State law requires that every owner, lessee or employee of a gambling establishment obtain and, thereafter, maintain a valid state gambling license. The Bureau of Gambling Control (Bureau) investigates the qualifications of individuals who apply for state gambling licenses to determine whether they are suitable and to ensure that gambling is conducted honestly, competitively and free from criminal and corruptive elements.

Gambling License

An owner of a gambling establishment must apply for and obtain a valid state gambling license from the Bureau and the California Gambling Control Commission (Commission). The Bureau's Licensing staff will conduct in-depth background investigations on applicants to determine whether they are suitable to hold a state gambling license. Suitability is determined by a number of factors including but not limited to the applicant's honesty, integrity, general character, reputation, habits, and financial and criminal history.

Additional Tables

The owner of a state-licensed gambling establishment who wishes to operate additional tables on a temporary or permanent basis must submit a request to operate additional tables to the Commission. The number of tables requested cannot exceed the total number of tables authorized under local and state law for the gambling establishment.

Game/Gaming Activity Approval

All controlled games (pai-gow, poker, etc.) and gaming activities (jackpots, bonuses, tournaments, etc.) must be approved by the Bureau and must comply with local gaming ordinances prior to their play at a licensed gambling establishment within California.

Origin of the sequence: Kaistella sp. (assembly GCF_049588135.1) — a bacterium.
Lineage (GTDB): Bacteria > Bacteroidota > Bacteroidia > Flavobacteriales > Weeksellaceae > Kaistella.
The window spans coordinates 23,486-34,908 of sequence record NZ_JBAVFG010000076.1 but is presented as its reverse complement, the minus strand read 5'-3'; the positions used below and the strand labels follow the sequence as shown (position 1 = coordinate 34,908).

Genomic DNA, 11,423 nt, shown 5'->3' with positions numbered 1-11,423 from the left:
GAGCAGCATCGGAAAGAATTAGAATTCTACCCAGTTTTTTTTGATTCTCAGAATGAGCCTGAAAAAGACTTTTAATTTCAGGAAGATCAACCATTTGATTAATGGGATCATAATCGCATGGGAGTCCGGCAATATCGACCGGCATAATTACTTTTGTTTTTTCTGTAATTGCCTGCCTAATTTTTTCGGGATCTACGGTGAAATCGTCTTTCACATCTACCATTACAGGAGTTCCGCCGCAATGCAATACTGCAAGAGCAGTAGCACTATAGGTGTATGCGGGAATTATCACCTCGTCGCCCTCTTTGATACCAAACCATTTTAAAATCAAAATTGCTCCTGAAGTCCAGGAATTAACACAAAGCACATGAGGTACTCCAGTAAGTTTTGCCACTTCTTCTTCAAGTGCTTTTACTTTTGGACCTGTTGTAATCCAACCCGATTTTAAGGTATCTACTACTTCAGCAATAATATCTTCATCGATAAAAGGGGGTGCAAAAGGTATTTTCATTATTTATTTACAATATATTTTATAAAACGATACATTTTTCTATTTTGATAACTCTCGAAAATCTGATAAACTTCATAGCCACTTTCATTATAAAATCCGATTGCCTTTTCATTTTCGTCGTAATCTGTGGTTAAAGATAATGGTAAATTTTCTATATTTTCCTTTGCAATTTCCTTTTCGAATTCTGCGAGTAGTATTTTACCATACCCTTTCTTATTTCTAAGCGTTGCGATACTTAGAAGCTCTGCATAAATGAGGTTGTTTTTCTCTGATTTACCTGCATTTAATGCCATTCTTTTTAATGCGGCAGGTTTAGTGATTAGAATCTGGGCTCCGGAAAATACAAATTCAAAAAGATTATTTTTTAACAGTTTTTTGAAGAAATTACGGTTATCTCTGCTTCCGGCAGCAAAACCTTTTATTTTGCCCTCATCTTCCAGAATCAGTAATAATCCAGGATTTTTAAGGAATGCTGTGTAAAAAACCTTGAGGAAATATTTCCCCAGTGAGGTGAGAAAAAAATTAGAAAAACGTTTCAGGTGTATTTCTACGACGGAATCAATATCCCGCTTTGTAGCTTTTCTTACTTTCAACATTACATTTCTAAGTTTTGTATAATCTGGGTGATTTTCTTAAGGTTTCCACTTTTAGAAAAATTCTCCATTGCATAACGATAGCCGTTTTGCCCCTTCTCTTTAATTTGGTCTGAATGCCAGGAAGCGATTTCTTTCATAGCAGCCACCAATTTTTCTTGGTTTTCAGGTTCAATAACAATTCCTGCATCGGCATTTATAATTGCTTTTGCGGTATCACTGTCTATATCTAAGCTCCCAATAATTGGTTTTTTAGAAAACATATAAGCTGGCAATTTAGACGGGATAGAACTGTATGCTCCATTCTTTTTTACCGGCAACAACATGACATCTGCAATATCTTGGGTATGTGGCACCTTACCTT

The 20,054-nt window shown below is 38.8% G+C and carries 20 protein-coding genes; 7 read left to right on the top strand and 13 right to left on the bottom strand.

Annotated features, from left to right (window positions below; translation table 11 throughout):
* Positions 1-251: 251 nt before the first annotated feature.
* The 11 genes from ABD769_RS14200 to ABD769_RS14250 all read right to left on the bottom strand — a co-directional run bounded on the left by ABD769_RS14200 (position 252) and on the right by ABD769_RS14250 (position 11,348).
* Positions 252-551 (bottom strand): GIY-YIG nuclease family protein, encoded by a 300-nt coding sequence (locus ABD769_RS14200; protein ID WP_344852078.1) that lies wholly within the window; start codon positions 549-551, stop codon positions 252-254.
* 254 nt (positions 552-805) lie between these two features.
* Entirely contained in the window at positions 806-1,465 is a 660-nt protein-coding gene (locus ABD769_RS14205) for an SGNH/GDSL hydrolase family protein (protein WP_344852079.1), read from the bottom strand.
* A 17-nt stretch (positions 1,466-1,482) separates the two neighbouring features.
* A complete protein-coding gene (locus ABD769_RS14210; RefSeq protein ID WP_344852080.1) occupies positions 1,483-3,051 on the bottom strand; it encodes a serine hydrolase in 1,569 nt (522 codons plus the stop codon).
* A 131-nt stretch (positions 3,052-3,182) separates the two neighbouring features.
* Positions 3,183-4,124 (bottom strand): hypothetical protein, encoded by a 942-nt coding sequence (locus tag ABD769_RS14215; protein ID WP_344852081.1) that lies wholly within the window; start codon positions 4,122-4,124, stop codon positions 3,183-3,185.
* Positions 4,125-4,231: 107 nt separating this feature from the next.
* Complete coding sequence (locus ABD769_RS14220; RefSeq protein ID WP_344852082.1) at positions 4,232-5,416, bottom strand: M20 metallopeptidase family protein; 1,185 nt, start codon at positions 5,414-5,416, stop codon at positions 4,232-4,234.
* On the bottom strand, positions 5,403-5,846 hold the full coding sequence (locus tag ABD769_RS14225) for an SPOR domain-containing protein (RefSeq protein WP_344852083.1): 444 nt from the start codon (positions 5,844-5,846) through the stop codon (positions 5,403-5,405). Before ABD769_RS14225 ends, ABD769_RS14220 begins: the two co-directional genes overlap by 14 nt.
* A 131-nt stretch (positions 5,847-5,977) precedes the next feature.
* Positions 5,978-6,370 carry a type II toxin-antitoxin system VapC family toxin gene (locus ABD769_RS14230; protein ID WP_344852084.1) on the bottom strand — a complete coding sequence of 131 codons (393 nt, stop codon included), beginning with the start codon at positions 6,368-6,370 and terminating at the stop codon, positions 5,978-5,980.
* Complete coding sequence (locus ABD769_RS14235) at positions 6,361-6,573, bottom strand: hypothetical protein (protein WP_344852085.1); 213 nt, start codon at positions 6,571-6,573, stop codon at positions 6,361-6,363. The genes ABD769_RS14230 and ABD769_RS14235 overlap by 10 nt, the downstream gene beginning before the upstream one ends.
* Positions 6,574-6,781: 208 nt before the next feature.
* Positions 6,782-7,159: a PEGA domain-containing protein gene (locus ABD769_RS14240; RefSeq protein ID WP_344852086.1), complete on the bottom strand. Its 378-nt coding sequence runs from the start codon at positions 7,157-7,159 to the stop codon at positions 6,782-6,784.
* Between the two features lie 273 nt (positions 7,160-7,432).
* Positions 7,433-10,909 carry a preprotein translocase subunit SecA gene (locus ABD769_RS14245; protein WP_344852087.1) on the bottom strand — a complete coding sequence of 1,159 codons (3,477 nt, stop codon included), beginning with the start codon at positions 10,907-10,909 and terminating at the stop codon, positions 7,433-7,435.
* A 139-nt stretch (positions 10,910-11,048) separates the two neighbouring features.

Key Employees

Every person employed in the operation of a gambling establishment in a supervisory capacity or empowered to make discretionary decisions that regulate gambling operations must apply for a license as a key employee.

Work Permits

Any person employed in a gambling establishment as a dealer, secretary, waiter or waitress; floor, security, countroom, cage, collection, surveillance or data-processing personnel; appropriate maintenance personnel; or any person whose employment duties require or authorize access to restricted gambling establishment areas must obtain a work permit. The work permit will be issued by the local jurisdiction or the Commission.

Third-Party Providers of Proposition Player Services

State law and Commission regulations require all primary owners, other owners, supervisors, and workers of third-party providers of proposition player services to apply for licensure and obtain a badge from the Commission. In addition, before proposition player services can be provided in a California gambling establishment, the primary owner must submit the written contract and the playing book forms to the Bureau for approval.